The Journey of One Technion Alum
The 1983 Cold War science fiction techno-thriller WarGames was a box-office hit that garnered three Academy Award nominations. The film about a young hacker who unwittingly accesses a Pentagon supercomputer also made its mark on then 12-year-old Guy Merin. “I went straight from the theater to K-Mart and bought my first computer,” he recalled. “I started my journey there.”
It’s a journey that took him from earning a bachelor’s degree in computer science at the Technion to Microsoft, where he played a key role in the recent release of Surface Duo 2 — the latest iteration of the dual-screen Android smartphone, named by TIME magazine as one of the best innovations of 2020.
“It’s a super cool innovation,” said Merin, director of engineering for the apps team, of the industry’s first dual-screen phone. The device doubles as a notebook, allowing users to write with its Surface Pen on one screen while chatting or emailing on the other. “It’s an office on the go,” Merin said, explaining that having two screens mimics an office environment where a laptop is connected to a second display. And Surface Duo folds up into a single screen that fits in your pocket.
Merin and his brothers grew up in Jerusalem, except for a year in Chicago (site of the life-changing movie), where his father moved the family for his work as an eye doctor. He served in the Israel Defense Forces in the Paratroopers Brigade, traveled the world, and entered the Technion in 1994. “The first year was a bit of a shock,” he said. “The work was very demanding.”
In time, he figured out how to manage what he called the three S’s: sleep, study, and a social life. “You can’t have them all, all of the time. You have to prioritize,” he said. Getting that balance, he said, was not only the key to success at the Technion but also helped him later in juggling responsibilities as a father, husband, and Microsoft team leader. He also credits the Technion for teaching him how to learn on his own. “Once you learn how to learn, you can pick up any new technology.”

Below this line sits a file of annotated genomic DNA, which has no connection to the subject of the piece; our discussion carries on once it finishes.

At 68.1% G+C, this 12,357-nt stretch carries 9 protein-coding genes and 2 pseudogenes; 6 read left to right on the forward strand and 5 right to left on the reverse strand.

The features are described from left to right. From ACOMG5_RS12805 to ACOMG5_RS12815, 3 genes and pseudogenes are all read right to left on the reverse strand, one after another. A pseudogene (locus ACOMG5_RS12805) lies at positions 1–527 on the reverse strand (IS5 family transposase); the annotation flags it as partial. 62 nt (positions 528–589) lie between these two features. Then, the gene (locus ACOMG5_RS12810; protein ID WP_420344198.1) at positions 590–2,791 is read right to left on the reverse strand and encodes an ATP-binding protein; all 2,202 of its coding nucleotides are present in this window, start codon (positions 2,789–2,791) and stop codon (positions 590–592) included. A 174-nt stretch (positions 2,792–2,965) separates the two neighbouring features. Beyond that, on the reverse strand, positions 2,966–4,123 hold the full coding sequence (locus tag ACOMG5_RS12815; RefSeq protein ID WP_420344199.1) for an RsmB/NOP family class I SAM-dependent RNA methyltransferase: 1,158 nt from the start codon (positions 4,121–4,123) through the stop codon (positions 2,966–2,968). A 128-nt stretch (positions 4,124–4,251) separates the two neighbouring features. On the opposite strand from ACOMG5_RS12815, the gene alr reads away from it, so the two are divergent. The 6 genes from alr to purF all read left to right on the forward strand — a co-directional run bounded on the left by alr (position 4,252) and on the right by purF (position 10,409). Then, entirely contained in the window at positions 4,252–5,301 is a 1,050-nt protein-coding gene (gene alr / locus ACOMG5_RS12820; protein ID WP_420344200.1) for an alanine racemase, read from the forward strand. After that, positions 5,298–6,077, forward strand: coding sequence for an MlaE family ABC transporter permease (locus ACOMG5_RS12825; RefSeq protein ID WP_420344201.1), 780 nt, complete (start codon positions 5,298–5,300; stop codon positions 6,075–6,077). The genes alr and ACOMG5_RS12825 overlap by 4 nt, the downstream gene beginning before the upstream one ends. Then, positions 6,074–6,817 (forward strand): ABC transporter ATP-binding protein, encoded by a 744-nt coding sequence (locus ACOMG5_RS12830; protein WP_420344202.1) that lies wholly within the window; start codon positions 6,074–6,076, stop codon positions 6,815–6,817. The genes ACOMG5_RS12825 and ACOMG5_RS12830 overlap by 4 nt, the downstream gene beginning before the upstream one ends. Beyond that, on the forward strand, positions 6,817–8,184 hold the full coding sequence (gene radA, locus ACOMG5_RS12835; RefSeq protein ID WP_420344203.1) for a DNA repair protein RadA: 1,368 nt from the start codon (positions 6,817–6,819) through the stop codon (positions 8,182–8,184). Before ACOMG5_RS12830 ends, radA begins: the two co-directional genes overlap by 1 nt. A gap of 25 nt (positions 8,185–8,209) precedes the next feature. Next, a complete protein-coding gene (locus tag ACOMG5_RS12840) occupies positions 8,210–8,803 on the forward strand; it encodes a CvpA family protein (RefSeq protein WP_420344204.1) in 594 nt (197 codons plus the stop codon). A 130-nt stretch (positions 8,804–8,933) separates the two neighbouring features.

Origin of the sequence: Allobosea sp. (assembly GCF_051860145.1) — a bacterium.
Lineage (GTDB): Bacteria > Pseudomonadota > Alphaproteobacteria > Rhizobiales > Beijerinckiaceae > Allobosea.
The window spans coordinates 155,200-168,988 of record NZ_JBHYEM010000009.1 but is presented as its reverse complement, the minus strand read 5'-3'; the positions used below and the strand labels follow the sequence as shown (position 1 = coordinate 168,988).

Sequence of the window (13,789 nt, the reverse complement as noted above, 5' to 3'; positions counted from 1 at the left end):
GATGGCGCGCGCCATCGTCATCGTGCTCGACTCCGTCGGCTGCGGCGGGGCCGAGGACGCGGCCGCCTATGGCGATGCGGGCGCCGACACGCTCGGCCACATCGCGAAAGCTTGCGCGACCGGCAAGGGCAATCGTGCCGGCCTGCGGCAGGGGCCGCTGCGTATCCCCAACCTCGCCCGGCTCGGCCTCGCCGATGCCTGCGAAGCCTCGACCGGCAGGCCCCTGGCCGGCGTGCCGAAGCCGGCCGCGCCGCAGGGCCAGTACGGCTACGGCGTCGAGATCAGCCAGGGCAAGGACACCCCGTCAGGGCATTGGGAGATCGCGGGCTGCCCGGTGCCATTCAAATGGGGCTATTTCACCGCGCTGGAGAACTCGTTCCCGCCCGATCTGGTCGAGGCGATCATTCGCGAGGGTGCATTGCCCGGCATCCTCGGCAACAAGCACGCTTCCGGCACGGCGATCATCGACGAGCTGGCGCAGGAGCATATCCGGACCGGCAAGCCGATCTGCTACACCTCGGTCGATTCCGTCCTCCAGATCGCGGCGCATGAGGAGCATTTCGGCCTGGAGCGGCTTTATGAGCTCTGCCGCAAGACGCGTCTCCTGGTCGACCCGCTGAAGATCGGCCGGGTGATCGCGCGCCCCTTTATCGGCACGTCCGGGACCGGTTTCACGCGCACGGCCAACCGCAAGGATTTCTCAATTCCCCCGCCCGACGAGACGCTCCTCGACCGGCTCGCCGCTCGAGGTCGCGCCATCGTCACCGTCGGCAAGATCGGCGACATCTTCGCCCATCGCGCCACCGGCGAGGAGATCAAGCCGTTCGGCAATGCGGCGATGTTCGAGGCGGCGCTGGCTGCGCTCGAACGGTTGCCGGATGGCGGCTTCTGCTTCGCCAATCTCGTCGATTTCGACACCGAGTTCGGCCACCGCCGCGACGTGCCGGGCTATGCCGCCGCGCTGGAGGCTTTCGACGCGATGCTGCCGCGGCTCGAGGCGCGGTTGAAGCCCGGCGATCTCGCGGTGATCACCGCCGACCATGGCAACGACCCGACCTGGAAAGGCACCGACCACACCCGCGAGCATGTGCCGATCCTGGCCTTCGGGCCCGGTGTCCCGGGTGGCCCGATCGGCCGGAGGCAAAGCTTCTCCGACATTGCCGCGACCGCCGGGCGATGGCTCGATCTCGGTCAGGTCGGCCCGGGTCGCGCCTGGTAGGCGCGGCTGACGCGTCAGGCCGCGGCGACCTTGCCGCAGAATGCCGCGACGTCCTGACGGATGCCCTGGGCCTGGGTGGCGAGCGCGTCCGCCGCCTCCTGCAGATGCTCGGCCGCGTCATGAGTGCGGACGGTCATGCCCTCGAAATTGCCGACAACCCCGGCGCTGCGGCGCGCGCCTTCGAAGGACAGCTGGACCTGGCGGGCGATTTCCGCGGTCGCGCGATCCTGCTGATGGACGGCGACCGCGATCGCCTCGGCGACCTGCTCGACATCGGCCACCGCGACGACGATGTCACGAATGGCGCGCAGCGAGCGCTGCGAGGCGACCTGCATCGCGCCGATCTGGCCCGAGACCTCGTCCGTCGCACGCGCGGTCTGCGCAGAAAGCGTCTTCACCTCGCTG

Graduating in 1997, he landed a position at Microsoft in Israel. Upon accepting the offer, he remembers saying up front: “I plan to stay two to three years, study from the experts, and then leave to start my own company.” He stayed indefinitely, as Microsoft gave him the entrepreneurial freedom to create his own projects and see them to fulfillment.
Merin currently lives in Redmond, Washington, where Microsoft’s headquarters are located, with his wife Ayelet, an architect, and two teenage boys — and is on the American Technion Society Pacific Northwest Leadership Council. “The Technion gave me a lot,” he said. “How can I give back?” In addition to providing financial support, Merin hopes to mentor Technion computer science students and to influence the curriculum. “That’s something I can do to contribute back to the Technion and benefit the computer science industry.”
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